Transportation & Logistics
Late 2022 and 2023 will represent a resetting of freight transportation markets. A lot of freight has been forced to move in different ways than it naturally would at higher prices than it should have as a result of COVID and supply chain challenges presented by a shortage of transportation capacity in trucking and airfreight markets, as well as poor railroad service that was driven by a shortage of employees and port congestion. This year will be marked by three major trends within the freight markets: (1) a de-stocking across multiple industries; (2) a re-setting of freight transportation out of higher cost modes to lower cost modes; and (3) a resetting of contract rates and equipment gain on sale downward across a number of our industries, that will also see some tailwinds to revenue growth in the form of fuel and demurrage surcharges becoming a headwind during 2Q 2023. On a macro level, we also believe we are likely to see a softer economy later in 2023 as a result of interest rate increases and their delayed effect on consumer and credit activity, and we could be at the front end of a traditional ‘profits recession’, which could challenge the thesis of ‘this time its different’ because of pent-up demand later in 2023 and into 2024. This is not to say that transportation & logistics names cannot be owned well – but we believe it is too early to own the group on the cycle sector play, and investors should remain vigilant. Sectors that performed very well in 2021/2022 such as forwarding, brokerage and LTL could run into difficult comparisons, while other sectors which struggled in 2022 such as rails and parcel could see better prospects later in 2023 even if the macro economy darkens. We believe the inventory destocking moderates in Retail customers in the late Spring and for manufacturing customers during the Summer. Longer-term, we see an acceleration is trends such as: (1) near-shoring of supply chains; (2) ecommerce; (3) Digitalization; and (4) De-carbonization. Our top picks are (1) UBER – a frontline beneficiary of a post-Covid normalization and on-demand delivery being driven by the Convenience Economy; and (2) GXO – we still believe that defensive growth should be a focus, and given the long-term contractual nature and consistent margin profile, GXO will be a consistent driver of growth in a slowdown, with the additional kicker of companies looking for multi-year reconfiguration of supply chains taking advantage of warehouse automation to curb labor cost inflation.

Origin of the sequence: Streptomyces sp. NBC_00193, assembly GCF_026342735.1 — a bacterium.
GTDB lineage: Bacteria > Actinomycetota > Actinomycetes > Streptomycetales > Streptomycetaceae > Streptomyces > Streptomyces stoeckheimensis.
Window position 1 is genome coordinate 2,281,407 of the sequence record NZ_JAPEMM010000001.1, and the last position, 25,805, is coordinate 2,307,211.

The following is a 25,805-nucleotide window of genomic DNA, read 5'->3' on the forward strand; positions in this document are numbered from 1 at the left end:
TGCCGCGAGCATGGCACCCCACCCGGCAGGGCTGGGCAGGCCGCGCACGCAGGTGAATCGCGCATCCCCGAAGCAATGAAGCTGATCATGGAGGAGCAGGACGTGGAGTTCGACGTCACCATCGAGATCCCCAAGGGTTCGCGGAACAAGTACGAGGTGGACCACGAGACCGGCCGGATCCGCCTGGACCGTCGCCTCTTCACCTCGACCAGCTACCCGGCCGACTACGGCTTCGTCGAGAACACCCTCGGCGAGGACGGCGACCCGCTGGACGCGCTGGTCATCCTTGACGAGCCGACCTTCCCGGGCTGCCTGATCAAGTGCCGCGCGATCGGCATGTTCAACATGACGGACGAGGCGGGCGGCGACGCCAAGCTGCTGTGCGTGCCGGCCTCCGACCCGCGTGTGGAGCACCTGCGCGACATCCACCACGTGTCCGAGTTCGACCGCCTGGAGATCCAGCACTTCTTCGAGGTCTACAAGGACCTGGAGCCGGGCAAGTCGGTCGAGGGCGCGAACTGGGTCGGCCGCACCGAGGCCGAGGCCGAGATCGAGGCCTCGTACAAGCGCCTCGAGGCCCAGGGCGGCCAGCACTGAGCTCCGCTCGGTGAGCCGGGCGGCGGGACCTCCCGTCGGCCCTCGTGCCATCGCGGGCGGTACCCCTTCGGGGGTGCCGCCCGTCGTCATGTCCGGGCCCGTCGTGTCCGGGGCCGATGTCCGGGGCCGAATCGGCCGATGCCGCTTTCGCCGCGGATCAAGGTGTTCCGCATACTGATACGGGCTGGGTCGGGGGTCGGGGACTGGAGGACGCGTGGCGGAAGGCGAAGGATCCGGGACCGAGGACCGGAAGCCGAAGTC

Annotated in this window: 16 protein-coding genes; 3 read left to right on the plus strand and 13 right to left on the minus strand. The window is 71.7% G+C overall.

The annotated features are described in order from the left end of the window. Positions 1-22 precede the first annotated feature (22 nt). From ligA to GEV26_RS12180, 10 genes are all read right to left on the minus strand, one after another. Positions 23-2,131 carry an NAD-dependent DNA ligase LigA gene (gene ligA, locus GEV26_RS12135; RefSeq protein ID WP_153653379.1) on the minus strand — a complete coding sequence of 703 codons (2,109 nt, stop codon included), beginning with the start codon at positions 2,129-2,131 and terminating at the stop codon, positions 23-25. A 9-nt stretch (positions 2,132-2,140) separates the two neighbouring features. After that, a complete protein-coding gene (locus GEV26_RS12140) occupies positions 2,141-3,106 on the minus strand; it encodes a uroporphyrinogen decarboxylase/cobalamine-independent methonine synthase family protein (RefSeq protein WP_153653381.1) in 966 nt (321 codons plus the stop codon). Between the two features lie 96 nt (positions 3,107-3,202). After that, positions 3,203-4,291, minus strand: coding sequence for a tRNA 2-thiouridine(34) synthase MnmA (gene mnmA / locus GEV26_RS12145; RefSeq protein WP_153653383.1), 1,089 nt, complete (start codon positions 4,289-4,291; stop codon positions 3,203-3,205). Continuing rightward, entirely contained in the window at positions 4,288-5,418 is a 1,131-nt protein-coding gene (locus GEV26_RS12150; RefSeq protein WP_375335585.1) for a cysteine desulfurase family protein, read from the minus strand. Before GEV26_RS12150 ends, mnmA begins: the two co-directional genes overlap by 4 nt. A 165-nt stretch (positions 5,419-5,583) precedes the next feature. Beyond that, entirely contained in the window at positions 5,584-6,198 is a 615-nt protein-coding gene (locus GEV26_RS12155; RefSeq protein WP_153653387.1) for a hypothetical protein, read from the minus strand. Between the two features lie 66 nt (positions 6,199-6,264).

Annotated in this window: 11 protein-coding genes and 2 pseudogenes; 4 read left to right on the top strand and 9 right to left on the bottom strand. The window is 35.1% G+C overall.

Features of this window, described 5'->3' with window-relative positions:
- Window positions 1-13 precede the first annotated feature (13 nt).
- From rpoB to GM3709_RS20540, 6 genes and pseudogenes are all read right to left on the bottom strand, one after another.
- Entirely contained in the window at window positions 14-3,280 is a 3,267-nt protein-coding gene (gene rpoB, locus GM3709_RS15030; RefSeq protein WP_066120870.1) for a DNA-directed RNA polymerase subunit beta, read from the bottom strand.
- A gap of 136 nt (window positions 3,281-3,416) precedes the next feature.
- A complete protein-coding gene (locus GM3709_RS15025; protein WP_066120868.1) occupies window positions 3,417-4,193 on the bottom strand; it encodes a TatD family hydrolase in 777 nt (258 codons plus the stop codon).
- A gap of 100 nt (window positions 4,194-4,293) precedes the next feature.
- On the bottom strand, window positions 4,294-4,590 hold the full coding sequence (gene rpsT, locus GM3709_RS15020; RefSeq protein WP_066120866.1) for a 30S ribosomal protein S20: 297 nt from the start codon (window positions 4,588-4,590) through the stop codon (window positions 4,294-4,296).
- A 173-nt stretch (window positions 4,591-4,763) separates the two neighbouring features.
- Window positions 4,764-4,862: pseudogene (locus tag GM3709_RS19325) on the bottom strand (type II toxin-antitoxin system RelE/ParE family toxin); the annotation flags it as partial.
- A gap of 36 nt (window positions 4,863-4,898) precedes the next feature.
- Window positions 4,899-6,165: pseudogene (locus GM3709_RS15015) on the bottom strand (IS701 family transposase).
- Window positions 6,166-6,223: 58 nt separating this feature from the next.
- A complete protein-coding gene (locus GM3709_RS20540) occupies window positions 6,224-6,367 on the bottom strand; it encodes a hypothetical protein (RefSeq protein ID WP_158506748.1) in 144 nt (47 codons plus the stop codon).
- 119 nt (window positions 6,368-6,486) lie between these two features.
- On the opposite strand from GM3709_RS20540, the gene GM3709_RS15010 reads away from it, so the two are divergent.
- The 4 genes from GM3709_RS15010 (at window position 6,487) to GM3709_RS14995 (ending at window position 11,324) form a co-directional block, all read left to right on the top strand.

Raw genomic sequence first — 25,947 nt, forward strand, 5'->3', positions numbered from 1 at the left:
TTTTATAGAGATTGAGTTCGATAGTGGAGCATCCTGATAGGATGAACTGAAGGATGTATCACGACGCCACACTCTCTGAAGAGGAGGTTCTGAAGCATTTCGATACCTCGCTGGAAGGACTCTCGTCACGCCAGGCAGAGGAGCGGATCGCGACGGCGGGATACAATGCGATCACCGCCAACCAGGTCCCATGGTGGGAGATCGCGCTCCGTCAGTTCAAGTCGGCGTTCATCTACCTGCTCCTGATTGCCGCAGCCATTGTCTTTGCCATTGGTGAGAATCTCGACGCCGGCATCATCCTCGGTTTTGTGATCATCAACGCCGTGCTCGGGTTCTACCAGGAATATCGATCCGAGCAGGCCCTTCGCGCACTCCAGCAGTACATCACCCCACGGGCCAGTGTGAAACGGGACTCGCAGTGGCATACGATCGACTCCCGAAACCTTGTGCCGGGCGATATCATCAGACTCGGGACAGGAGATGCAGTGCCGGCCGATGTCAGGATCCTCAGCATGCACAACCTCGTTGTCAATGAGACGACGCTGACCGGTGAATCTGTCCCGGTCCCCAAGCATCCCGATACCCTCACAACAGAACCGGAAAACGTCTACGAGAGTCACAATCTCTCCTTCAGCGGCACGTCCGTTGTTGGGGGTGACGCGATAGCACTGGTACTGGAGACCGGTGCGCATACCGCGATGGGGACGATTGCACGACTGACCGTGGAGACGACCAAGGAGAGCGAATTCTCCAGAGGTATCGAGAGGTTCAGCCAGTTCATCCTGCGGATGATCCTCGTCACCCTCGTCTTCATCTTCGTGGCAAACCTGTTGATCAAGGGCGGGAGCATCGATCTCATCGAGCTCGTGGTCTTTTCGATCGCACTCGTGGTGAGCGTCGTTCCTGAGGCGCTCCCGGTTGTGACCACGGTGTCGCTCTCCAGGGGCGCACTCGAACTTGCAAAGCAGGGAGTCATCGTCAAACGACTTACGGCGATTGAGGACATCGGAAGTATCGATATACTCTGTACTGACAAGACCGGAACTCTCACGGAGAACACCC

- GXO Logistics, Inc. (GXO)
- Uber Technologies, Inc. (UBER)
- United Parcel Services, Inc. (UPS)
Jeffrey A. Kauffman
Partner | Transportation & Logistics